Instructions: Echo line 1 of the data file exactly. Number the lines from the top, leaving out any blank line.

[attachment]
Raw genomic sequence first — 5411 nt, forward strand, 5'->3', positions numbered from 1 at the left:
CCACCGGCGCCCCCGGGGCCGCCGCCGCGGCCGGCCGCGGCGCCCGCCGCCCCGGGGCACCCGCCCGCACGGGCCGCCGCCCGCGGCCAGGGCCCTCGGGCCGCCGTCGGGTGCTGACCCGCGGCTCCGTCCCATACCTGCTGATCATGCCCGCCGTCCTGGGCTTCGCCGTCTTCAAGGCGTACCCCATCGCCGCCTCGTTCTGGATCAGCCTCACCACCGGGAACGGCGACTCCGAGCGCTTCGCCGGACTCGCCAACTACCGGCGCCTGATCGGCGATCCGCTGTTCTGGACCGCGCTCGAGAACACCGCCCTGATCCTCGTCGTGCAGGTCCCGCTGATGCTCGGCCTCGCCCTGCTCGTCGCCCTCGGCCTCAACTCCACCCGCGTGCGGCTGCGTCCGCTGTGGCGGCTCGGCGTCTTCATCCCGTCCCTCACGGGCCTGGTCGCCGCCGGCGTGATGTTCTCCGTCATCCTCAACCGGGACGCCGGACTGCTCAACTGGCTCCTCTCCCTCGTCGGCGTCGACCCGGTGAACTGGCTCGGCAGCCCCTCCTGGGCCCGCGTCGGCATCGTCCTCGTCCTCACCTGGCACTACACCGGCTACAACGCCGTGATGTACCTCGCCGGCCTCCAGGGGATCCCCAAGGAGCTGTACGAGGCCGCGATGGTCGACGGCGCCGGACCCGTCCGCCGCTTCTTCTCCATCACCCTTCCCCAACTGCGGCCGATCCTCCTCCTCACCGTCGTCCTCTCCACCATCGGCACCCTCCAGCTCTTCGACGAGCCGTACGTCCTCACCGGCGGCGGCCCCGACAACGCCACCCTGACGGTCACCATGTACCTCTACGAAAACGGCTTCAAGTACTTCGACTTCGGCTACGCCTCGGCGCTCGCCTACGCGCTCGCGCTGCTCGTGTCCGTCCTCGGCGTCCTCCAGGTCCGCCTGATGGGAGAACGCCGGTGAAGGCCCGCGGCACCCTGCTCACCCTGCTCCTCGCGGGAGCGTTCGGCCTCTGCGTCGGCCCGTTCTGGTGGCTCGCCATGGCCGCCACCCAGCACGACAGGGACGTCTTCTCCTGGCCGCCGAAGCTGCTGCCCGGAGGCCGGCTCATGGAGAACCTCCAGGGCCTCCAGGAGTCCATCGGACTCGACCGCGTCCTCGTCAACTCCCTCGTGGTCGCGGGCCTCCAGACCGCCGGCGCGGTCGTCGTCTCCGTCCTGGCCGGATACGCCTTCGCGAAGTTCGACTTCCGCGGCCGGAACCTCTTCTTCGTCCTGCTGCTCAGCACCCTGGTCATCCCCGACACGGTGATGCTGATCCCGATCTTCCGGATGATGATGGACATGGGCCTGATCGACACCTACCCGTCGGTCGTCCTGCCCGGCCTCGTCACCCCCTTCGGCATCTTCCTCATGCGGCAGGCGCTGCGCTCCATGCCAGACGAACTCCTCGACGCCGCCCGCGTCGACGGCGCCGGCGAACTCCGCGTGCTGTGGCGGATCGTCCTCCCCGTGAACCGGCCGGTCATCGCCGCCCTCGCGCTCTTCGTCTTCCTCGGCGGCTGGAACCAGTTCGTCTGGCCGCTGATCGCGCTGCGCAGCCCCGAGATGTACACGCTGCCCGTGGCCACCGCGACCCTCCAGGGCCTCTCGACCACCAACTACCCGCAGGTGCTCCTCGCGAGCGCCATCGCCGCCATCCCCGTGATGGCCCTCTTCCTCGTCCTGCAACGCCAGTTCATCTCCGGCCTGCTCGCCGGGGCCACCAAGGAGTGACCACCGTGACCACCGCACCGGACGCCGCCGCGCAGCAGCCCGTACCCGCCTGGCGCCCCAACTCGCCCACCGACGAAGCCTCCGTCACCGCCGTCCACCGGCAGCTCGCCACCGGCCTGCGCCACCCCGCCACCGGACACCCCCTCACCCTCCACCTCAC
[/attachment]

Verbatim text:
Raw genomic sequence first — 5411 nt, forward strand, 5'->3', positions numbered from 1 at the left: